“It’s one of the problems law enforcement faces. The state and law enforcement agencies are working on how we enforce this. It’s kind of complex, but what we’re looking for is, as you would a drunk driver, poor driving, and then you’re looking at the presence of the chemical, THC, in the blood stream,” Boling said. “The problem is the THC metabolizes so fast into a different chemical that is not illegal to have in your blood stream. So, like where you may get stuck for drunk driving and do a preliminary breath test to help with your probable cause, there’s not a proven breath test for marijuana consumption.”

Abel followed up by asking whether or not there have been successful convictions for marijuana-impaired driving, and Boling replied there have been “very few,” and that laws “haven’t caught up” yet with new marijuana laws in the state.

“That makes it challenging on us. I’m not saying it’s impossible, I’m not saying we’re not doing it, but it makes it more difficult per se than drunk driving,” Boling said.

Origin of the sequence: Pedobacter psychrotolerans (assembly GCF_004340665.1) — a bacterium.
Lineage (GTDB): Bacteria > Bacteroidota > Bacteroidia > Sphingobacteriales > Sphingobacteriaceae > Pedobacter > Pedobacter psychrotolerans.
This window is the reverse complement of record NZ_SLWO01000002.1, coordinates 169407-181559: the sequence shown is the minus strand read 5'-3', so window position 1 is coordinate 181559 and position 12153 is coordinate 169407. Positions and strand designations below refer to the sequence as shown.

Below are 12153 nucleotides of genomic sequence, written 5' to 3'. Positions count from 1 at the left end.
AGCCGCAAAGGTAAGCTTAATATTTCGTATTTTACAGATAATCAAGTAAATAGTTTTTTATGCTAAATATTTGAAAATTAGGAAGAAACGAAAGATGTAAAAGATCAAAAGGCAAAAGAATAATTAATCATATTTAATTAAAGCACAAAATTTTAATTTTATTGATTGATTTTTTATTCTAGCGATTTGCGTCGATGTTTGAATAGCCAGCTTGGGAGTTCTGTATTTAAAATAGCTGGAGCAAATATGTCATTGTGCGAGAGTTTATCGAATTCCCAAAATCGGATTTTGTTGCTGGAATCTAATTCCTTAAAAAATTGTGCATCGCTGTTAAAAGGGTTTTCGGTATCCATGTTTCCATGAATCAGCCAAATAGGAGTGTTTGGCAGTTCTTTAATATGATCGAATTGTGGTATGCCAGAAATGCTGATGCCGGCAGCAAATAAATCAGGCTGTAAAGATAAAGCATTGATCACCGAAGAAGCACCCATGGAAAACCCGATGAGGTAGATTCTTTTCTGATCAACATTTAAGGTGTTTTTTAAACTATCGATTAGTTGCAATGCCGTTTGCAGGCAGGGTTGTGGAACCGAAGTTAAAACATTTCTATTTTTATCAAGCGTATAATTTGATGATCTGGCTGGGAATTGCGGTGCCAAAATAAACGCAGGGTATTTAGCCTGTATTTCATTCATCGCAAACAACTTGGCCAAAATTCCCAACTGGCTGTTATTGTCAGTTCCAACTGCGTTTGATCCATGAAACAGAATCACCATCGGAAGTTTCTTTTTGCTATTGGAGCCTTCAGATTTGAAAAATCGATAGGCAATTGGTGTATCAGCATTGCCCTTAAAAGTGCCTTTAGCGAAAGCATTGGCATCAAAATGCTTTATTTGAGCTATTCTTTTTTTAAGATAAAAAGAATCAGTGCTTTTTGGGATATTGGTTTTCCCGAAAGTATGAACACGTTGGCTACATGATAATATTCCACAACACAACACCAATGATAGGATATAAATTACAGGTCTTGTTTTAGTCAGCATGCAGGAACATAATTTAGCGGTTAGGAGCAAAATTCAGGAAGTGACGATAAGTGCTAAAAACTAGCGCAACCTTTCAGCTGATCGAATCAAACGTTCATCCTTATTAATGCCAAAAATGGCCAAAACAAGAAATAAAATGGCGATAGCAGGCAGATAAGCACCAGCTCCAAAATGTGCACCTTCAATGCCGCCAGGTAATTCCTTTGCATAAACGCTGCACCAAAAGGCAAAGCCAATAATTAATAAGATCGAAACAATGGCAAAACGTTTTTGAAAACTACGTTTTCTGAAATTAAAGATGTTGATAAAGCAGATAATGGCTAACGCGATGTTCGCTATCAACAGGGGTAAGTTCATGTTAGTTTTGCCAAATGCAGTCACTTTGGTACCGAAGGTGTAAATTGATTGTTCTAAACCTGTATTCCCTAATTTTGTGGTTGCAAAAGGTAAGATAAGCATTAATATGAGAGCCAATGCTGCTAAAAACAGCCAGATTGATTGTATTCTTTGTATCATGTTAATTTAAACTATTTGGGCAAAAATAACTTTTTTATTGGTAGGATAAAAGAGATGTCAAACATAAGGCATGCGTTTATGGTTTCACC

Mayor Tom Lowry added that “the science isn’t there yet” and that there isn’t a “standard test” for determining marijuana impairment that has been “universally agreed upon” as of yet.

“The percentage of THC does not correlate with levels of impairment,” Lowry said. “So, they’re trying to find other chemicals that can perhaps be used instead, but the science is not there yet. That’s one of the drawbacks.”

Dane then chimed in, asking why the city is even considering allowing for consideration of consumption lounges if there’s so much uncertainty with enforcing impaired driving when it comes to marijuana.

“There’s no laws that can protect anybody. I mean, the police chief just said that. So, to me, why are we even discussing it and putting it to a first reading when it just shouldn’t happen?” Dane said. “Maybe we need to wait until the laws catch up with where we’re at now. It just doesn’t make any sense that we would want people to smoke and they’re not going to limit how much they can smoke and then they can go get in their car and go home.”

Dane added that she still doesn’t want Three Rivers to be the “capital of St. Joseph County” when it comes to marijuana.

“Let’s just stay where we’re at and see how it plays out,” Dane said. “I don’t know what the hurry-up after a couple years [is], to now have a lounge where they can sit there and smoke and get in their car and go home, or be exposed to other people.”